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- Original (As enacted)
This is the original version (as it was originally enacted).
(1)Where a person surrenders himself to a constable as being a person who is illegally absent from any of Her Majesty's naval forces, the constable shall, unless that person surrenders himself at a police station, bring him to a police station.
(2)The officer of police in charge of a police station at which a person has surrendered himself as aforesaid, or to which a person who has so surrendered himself is brought, shall forthwith inquire into the case; and if it appears to that officer that the said person is illegally absent as aforesaid he may cause him to be delivered into naval custody without bringing him before a court of summary jurisdiction or may bring him before such a court.
(1)Where a person who is brought before a court of summary jurisdiction as being illegally absent from any of Her Majesty's naval forces admits that he is so absent and the court is satisfied of the truth of the admission, the court may in any case, and shall unless he is in custody for some other cause, forthwith either—
(a)cause him to be delivered into naval custody in such manner as the court may think fit; or
(b)commit him to some prison, police station or other place provided for the confinement of persons in custody, to be kept there for such reasonable time as the court may specify (not exceeding such time as appears to the court reasonably necessary for the purpose of enabling him to be delivered into naval custody) or until sooner delivered into naval custody.
(2)Any time specified by the court under the foregoing subsection may be extended by the court from time to time if it appears to the court reasonably necessary so to do for the purpose mentioned in that subsection.
(3)Where a person who is brought as aforesaid does not admit that he is illegally absent as aforesaid, or does so admit but the court is not satisfied of the truth of the admission, the court shall consider the evidence and any statement of the accused, and thereupon—
(a)if the court is satisfied that he is subject to this Act and is of opinion that there is sufficient evidence to justify his being tried under Part II of this Act for an offence of desertion, absence without leave or improperly leaving his ship or place of duty, the court may in any case, and shall unless he is in custody for some other cause, either cause him to be delivered into naval custody or commit him as provided by subsection (1) of this section;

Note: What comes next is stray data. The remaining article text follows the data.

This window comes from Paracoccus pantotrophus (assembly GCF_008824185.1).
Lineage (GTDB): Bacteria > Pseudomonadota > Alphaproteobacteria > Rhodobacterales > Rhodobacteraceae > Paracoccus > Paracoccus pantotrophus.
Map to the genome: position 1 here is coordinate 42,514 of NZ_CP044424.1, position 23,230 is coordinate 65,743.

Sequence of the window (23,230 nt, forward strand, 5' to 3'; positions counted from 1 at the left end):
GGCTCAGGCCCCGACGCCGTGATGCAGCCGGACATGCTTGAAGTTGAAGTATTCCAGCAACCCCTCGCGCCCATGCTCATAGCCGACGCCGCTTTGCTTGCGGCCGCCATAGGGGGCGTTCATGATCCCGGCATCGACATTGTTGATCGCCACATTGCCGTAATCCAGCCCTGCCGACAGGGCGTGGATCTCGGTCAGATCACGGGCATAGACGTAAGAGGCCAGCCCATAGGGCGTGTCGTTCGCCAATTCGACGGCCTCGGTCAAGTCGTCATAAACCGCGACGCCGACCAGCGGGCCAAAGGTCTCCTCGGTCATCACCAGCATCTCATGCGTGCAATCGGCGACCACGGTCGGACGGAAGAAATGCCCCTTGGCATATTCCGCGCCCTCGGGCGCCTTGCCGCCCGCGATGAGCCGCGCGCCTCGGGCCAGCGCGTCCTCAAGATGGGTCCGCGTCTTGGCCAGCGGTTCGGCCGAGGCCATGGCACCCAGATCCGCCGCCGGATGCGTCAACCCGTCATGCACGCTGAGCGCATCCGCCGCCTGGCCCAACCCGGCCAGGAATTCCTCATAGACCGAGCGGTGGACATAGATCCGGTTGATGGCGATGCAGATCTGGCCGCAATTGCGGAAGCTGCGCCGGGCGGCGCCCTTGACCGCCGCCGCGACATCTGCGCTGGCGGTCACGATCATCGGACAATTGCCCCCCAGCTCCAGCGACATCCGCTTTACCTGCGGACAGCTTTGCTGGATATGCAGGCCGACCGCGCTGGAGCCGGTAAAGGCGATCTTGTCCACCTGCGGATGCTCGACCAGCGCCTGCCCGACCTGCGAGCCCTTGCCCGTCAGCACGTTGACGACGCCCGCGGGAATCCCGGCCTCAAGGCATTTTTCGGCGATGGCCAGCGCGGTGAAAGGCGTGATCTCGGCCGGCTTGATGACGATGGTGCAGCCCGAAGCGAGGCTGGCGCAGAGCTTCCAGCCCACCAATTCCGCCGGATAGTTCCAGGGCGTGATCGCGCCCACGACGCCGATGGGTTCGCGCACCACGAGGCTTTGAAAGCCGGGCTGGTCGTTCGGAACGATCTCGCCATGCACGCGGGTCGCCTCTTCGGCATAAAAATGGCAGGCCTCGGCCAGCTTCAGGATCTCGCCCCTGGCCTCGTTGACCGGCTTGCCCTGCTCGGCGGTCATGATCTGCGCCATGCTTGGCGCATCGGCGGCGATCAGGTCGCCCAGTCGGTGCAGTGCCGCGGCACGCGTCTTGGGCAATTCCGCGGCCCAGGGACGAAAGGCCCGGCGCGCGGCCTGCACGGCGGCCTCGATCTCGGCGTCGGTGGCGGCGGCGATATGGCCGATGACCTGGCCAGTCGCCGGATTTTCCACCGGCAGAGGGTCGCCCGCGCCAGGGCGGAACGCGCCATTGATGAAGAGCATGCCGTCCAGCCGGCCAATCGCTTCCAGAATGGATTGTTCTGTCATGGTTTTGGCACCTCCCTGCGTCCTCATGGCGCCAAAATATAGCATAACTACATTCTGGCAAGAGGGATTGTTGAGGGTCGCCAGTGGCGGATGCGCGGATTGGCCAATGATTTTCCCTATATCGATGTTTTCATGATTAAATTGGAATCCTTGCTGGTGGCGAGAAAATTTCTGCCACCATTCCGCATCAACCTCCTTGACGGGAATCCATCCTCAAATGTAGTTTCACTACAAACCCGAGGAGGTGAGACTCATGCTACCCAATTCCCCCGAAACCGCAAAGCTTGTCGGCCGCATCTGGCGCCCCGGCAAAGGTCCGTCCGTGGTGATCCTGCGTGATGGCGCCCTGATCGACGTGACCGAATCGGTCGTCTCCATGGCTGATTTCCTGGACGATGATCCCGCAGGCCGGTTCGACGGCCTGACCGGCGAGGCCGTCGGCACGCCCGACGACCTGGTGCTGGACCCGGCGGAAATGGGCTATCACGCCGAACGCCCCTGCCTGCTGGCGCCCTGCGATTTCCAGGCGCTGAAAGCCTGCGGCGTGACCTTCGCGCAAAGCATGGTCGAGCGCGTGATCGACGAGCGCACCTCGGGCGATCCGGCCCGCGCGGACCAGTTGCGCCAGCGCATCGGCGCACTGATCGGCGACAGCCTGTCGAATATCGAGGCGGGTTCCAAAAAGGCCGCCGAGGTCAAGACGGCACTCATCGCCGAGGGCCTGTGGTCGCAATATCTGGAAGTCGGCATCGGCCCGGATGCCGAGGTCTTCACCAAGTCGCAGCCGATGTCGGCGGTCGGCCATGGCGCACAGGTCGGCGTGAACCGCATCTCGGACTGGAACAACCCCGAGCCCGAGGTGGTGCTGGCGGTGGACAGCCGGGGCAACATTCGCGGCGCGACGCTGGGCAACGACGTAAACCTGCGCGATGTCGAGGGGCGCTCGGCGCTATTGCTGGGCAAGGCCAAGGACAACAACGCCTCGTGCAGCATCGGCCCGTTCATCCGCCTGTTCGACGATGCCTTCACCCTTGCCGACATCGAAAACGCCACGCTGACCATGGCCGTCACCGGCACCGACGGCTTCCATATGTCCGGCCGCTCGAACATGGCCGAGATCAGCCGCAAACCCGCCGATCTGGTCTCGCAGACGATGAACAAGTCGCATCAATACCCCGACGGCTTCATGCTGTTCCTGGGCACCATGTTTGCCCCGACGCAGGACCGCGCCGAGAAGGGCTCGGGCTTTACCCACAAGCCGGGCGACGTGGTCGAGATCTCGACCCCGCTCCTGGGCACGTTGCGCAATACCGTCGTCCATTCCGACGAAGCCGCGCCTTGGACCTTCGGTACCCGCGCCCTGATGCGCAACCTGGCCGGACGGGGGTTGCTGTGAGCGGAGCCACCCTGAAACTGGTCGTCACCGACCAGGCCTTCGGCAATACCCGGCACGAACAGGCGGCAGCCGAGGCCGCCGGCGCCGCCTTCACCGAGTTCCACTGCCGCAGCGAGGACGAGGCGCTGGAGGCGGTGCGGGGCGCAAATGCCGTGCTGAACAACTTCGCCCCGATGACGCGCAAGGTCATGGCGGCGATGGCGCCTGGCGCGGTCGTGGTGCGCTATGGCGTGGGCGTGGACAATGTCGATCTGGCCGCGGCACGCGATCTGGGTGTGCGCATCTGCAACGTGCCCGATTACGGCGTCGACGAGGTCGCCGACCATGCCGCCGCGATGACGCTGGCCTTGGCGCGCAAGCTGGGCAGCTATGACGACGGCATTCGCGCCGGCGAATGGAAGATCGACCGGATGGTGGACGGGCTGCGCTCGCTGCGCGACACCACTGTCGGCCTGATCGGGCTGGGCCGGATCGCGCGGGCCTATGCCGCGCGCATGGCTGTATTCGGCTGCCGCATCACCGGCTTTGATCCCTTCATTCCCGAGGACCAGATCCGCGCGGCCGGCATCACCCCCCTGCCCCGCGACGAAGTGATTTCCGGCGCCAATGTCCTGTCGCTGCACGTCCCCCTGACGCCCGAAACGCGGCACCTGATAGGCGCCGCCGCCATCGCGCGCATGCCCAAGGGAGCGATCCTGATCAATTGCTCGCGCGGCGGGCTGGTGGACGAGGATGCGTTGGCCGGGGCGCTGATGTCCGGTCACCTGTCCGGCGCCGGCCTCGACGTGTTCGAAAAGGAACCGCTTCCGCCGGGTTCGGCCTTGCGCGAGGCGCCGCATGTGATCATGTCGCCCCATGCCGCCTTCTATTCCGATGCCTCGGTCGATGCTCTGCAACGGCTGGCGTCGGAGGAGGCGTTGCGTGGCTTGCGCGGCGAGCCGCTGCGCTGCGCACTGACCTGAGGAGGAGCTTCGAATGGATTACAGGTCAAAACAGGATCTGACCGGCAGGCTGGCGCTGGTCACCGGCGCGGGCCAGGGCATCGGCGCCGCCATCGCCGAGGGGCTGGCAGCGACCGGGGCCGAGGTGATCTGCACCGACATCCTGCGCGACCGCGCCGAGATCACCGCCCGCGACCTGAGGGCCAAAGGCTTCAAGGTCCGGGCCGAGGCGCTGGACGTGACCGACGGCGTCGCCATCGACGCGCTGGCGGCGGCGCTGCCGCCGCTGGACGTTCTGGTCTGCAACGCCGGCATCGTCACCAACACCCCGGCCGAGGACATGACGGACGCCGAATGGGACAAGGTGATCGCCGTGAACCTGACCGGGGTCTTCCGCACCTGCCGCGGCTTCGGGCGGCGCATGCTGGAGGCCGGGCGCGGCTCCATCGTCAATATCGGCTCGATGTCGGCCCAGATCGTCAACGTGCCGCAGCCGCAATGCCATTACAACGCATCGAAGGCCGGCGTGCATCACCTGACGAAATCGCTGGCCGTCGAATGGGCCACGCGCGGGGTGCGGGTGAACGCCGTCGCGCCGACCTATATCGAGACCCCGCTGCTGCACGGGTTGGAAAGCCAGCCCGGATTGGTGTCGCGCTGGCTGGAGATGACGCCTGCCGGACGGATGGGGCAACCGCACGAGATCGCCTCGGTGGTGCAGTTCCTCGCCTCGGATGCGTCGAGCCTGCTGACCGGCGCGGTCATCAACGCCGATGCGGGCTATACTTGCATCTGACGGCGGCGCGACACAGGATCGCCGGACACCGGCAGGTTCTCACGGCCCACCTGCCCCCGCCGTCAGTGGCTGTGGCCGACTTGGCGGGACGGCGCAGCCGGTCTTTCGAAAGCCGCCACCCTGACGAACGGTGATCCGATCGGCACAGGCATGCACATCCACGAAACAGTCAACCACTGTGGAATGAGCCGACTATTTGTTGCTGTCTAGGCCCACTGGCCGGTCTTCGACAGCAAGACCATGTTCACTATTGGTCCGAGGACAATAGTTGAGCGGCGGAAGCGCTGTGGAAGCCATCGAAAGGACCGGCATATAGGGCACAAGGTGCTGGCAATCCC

(b)in any other case the court shall, unless he is in custody for some other cause, discharge him. (4) The following provisions of the Magistrates' Courts Act, 1952, that is to say the provisions relating to the constitution and procedure of courts of summary jurisdiction acting as examining justices and conferring powers of adjournment and remand on such courts so acting, and the provisions as to evidence and the issue and enforcement of summonses or warrants to secure the attendance of witnesses, shall apply to any proceedings under this section; and for the purposes of any such proceedings, a certificate purporting to be signed by the officer in command of any of Her Majesty's ships or naval establishments and stating that a person is subject to this Act and is illegally absent as aforesaid shall be evidence of the matters so stated.
(1)Where an officer of police causes any person to be delivered into naval custody under section one hundred and eight of this Act without being brought before a court of summary jurisdiction, there shall be handed over with that person a certificate in the prescribed form signed by the officer of police, containing a statement of the fact, date, time and place of surrender and whether or not the said person was at the time of surrender wearing the uniform of any of Her Majesty's naval forces.
(2)Where a court of summary jurisdiction causes any person to be delivered into naval custody under section one hundred and nine of this Act, or any person is so delivered after having been committed under that section, there shall be handed over with him a certificate in the prescribed form, signed by a justice of the peace, containing—
(a)a statement of the fact, date, time and place of arrest or surrender, and whether or not the said person was. at the time of arrest or surrender, wearing the uniform of any of Her Majesty's naval forces ; and
(b)such particulars of the proceedings before the court as may be prescribed; and for any such certificate there shall be payable to the clerk of the court, by such person as the Admiralty may direct, such fee (if any) as may be prescribed.
(3)In this section " prescribed " means prescribed by regulations made by the Admiralty by statutory instrument.
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